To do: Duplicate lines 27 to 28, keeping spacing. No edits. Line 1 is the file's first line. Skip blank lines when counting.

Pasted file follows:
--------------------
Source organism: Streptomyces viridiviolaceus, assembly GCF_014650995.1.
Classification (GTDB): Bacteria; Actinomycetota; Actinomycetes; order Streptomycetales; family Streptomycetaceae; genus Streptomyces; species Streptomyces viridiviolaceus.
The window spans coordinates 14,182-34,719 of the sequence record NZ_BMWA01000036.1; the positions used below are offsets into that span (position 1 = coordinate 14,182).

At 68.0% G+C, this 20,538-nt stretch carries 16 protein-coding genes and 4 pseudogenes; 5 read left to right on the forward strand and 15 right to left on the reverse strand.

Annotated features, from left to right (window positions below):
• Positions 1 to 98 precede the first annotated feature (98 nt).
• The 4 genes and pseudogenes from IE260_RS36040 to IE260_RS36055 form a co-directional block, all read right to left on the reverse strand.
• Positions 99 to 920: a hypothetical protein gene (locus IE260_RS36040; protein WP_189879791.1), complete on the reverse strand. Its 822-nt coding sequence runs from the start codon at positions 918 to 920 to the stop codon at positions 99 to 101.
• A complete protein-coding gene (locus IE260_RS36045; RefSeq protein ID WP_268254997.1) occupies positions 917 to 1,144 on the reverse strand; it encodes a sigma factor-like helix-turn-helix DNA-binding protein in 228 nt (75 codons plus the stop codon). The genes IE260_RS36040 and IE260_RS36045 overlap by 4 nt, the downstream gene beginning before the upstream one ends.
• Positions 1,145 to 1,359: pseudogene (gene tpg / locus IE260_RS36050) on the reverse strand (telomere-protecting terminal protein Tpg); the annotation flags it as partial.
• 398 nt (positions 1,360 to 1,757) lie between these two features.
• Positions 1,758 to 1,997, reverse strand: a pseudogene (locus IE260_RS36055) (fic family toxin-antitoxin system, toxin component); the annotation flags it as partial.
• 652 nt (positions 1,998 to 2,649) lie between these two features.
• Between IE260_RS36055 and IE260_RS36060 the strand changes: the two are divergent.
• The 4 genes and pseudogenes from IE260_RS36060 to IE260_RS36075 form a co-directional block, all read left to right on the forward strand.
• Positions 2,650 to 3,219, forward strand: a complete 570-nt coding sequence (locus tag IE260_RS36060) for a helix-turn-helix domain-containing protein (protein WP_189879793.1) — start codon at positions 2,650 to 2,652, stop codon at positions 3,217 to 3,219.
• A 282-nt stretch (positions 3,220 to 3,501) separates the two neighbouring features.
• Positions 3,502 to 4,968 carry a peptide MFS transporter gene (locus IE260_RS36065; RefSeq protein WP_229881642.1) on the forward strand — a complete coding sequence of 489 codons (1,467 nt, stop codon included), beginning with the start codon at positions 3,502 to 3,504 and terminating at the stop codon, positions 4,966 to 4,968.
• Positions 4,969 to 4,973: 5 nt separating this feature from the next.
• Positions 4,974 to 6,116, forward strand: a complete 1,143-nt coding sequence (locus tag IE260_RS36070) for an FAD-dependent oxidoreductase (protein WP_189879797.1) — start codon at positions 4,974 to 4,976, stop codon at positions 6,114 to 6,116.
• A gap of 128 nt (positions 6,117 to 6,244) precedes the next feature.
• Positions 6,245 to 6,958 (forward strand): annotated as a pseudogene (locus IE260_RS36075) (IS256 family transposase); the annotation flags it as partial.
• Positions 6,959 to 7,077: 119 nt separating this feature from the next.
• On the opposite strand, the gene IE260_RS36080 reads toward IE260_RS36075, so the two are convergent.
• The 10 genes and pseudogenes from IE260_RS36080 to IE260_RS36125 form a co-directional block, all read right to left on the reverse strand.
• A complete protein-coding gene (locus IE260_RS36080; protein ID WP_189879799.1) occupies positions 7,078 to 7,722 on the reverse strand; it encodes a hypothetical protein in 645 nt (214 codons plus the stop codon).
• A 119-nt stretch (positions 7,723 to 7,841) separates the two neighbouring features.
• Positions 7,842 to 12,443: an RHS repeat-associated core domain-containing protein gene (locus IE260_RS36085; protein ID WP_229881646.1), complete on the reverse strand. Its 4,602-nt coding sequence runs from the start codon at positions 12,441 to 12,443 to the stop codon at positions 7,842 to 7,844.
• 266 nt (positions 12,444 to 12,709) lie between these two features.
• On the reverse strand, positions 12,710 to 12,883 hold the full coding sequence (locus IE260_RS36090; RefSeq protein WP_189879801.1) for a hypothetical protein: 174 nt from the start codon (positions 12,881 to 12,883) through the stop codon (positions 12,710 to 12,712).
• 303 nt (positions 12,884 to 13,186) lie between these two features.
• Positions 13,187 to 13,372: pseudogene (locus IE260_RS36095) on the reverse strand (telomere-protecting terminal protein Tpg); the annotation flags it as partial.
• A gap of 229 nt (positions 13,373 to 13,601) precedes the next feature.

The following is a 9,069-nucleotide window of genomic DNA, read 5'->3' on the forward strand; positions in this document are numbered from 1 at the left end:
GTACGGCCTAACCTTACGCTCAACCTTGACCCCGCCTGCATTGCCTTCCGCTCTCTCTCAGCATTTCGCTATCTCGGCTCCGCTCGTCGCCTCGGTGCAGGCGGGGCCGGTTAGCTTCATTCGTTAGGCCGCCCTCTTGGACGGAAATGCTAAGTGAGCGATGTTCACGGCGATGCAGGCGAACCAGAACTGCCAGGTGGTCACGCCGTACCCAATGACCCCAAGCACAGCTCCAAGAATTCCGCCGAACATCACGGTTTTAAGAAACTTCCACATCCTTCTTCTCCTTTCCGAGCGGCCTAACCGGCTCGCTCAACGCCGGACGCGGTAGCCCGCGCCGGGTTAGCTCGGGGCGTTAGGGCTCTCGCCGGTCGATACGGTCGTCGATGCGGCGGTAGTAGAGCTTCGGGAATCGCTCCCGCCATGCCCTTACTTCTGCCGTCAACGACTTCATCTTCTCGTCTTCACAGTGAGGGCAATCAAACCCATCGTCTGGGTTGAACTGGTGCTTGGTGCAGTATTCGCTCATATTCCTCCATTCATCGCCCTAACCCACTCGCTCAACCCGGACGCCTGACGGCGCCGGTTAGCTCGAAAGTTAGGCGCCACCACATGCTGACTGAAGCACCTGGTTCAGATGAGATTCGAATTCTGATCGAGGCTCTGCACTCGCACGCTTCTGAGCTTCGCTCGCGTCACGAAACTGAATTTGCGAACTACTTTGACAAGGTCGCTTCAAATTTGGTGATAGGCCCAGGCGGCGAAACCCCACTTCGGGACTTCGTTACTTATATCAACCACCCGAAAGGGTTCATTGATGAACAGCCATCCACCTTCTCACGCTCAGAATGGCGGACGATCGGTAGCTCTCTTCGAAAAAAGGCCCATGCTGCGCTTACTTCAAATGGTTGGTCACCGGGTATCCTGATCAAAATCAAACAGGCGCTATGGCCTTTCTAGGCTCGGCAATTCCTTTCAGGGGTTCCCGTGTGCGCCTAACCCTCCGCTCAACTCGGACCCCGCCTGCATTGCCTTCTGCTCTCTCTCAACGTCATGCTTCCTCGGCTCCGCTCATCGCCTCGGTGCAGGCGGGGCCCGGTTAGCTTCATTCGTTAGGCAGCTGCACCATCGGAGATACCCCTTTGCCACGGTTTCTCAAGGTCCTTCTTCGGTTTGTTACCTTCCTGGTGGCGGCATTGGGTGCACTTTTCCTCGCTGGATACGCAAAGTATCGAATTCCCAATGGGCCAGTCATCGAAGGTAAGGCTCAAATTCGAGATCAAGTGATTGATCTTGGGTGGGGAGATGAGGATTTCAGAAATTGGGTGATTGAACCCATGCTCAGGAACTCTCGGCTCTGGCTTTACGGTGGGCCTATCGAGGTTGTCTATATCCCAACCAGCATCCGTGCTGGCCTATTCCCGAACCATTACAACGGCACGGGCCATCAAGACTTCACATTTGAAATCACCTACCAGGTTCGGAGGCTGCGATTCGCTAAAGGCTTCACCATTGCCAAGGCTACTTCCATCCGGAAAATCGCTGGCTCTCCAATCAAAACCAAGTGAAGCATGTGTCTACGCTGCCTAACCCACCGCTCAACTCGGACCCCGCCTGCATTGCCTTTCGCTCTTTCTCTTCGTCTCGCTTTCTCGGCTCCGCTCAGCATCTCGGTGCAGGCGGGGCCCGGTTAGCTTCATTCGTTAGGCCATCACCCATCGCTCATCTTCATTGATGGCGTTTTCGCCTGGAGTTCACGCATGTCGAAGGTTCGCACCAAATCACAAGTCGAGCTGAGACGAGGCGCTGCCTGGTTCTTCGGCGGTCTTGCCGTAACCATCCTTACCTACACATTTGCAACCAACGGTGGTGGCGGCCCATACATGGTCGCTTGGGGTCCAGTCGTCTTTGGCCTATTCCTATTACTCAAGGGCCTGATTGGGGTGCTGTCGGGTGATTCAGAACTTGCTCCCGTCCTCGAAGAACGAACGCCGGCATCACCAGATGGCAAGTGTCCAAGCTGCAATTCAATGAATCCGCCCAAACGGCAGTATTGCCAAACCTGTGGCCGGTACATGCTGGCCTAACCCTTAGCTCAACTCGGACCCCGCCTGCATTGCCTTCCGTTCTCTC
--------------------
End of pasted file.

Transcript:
• A 119-nt stretch (positions 7,723 to 7,841) separates the two neighbouring features.
• Positions 7,842 to 12,443: an RHS repeat-associated core domain-containing protein gene (locus IE260_RS36085; protein ID WP_229881646.1), complete on the reverse strand. Its 4,602-nt coding sequence runs from the start codon at positions 12,441 to 12,443 to the stop codon at positions 7,842 to 7,844.